have been successful in academic terms, because in my year it sent 15 pupils to Oxbridge, 9 of them
with awards).

Am I perhaps being over-influenced by my own memories of school? (M. is, after all, a very different
person from me.)

And am I being naive about Ofsted? Can their reports accurately evaluate teaching quality?

(I certainly don't give nearly as much weight to the raw exam results --- and in fact school B is
not the highest- scoring school in the area, although it still does very well indeed. BTW, my wife,
who does seem to care mainly about raw exam results, says everyone she has told about
H.'s being offered a place at this school says, simply, "Take it!" But, not trusting her judgement
or candour very much, I don't want to give too much weight to these anecdotes of hers, either.)

And, even if the Ofsted evaluation can be trusted, should I be allowing this single factor to
outweigh all the other factors urging so powerfully on behalf of school A?

Thank you for your patience, if you have read this to:

The End

--
Angus Rodgers ([email protected] eats spam; reply to [email protected])
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J. Allan
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Report 17 years ago
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"Angus Rodgers" <[email protected]> wrote in message
news:[email protected]...
[q1]> My daughter M. [BTW that's not even her real initial] is eligible for entry to two secondary[/q1]
[q1]> schools. One[/q1]
[q1]> (A) is quite close to where she lives, a shortish bus journey away, but the other (B) is only[/q1]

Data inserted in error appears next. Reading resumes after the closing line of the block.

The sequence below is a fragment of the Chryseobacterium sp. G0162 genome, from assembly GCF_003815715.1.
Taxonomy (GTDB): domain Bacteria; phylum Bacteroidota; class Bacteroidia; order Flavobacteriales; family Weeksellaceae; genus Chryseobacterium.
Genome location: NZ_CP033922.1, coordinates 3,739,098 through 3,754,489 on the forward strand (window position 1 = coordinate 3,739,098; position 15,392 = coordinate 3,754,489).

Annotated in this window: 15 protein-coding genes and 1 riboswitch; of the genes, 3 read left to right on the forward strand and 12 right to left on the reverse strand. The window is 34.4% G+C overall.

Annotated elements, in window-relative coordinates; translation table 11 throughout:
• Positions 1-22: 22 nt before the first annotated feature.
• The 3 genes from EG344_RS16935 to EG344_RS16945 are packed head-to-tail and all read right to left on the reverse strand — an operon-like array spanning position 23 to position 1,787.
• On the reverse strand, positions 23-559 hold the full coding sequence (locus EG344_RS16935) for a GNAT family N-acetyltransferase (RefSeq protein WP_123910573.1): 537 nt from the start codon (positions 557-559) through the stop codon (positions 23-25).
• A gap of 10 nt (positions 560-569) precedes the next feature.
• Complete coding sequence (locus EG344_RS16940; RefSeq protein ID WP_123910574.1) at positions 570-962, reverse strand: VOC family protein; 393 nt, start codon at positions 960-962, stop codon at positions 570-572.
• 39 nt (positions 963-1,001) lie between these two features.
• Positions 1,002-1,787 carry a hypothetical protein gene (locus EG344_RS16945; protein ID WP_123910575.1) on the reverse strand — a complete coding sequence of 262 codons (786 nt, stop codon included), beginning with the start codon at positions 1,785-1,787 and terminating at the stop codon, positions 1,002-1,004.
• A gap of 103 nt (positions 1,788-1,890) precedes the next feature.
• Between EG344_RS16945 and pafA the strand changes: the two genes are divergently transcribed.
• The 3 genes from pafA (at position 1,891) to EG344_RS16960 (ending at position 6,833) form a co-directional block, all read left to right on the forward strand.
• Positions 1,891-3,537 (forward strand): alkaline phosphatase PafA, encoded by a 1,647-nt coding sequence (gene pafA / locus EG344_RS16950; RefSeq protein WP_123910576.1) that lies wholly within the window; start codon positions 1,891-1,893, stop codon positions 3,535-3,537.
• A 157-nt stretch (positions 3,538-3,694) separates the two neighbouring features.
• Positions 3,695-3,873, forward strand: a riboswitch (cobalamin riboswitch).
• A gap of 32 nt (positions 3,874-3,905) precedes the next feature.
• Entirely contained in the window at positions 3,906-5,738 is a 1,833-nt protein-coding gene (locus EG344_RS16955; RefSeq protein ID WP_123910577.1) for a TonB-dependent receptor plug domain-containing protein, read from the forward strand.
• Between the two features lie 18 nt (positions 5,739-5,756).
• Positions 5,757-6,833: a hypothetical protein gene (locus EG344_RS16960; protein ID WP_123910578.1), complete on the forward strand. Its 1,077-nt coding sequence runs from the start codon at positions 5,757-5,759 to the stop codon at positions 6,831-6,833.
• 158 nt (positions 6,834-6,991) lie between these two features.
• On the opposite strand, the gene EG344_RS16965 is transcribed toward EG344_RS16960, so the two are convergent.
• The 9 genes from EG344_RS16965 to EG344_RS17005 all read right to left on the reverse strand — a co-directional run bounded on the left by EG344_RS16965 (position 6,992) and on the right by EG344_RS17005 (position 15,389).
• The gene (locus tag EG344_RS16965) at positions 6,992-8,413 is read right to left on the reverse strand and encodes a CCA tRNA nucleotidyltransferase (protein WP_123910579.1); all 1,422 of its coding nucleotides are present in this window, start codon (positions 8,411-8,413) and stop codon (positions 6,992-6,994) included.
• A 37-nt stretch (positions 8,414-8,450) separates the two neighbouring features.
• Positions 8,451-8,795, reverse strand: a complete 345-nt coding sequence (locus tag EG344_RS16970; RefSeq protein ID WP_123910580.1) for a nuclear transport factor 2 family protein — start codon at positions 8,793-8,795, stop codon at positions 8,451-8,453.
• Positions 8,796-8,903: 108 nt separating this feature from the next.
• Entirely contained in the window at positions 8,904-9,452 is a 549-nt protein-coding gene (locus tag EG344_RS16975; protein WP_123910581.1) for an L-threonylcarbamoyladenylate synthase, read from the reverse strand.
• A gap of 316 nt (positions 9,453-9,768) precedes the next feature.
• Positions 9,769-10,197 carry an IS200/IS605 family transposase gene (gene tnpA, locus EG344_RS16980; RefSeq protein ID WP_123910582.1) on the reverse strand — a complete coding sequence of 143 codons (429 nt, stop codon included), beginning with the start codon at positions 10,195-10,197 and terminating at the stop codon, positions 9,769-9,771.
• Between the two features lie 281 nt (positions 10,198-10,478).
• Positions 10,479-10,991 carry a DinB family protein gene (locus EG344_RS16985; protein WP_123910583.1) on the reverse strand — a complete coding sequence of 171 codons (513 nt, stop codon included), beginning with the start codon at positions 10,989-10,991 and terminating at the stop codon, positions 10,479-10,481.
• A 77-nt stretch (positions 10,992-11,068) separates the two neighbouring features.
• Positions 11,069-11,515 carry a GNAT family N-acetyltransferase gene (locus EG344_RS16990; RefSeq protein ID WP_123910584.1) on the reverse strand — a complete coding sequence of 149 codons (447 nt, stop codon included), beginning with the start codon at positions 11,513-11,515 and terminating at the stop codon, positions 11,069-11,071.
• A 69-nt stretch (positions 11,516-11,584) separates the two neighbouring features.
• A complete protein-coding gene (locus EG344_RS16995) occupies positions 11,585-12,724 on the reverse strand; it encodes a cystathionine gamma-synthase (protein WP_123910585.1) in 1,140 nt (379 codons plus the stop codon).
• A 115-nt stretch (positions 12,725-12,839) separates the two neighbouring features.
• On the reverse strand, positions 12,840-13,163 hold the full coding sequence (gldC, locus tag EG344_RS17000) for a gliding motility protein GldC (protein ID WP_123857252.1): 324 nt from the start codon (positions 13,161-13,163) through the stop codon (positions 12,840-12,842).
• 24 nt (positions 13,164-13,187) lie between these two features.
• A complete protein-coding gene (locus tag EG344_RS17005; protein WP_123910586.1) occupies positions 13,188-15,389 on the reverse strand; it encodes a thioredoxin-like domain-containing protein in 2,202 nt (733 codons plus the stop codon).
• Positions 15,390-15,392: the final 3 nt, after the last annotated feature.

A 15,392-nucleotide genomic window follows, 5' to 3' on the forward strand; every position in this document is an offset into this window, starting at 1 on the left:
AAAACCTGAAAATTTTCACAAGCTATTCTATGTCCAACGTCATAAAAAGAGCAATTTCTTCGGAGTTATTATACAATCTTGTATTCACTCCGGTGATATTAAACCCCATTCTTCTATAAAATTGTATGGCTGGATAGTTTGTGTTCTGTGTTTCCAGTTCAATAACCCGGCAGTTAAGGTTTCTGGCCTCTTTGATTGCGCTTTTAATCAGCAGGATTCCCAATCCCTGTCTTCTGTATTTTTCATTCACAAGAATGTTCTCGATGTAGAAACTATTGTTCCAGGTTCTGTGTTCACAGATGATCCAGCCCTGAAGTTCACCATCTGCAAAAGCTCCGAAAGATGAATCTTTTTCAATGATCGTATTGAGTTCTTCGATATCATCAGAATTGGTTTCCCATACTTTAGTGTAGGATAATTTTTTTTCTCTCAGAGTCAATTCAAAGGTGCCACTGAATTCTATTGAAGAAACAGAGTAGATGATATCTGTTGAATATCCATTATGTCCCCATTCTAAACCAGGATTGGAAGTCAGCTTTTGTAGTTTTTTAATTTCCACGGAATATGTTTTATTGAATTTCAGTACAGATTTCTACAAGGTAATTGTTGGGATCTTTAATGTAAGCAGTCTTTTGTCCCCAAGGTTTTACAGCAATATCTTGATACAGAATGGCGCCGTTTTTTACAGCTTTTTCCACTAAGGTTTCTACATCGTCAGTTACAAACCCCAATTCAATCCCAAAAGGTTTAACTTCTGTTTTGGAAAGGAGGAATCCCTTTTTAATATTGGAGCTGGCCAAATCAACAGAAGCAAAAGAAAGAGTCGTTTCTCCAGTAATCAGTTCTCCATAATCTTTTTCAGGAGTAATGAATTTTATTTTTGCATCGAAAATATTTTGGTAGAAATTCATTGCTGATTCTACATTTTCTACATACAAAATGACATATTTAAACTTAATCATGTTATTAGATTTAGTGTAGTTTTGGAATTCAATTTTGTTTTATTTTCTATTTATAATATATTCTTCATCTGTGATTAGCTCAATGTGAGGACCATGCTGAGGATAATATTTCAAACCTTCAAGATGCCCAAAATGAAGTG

[q1]> reachable via two connected bus journeys.[/q1]

Don't lean too heavily on your daughter to go to a school she doesn't want to go to.

We pressured our eldest son into going to a prestigious school. Prolonged bout of school refusal and
two other schools later he ended up, very happily, at the local comprehensive.

The prestige school showed a consistent, sorry inability to deal with students who were not, to
put it bluntly, compliant little swots. This is probably not as much of a problem with girls as
with boys <g>.

If your daughter is academically motivated (or if she has particular artistic gifts, artistically
motivated) , she may benefit from School B, but the evidence of that academic motivation would be
that she wanted to go to School B.

IMHO a student of above average intellect will matriculate from a comprehensive well enough to get
a reasonable choice of university places, and, dare I say it, is more likely to apply herself in a
school where she is happy.

Unless you expect your daughter to make her way in life on the basis of her old school tie,
school results, provided kids come out confident and happy, count for very little in the real
world after school.

John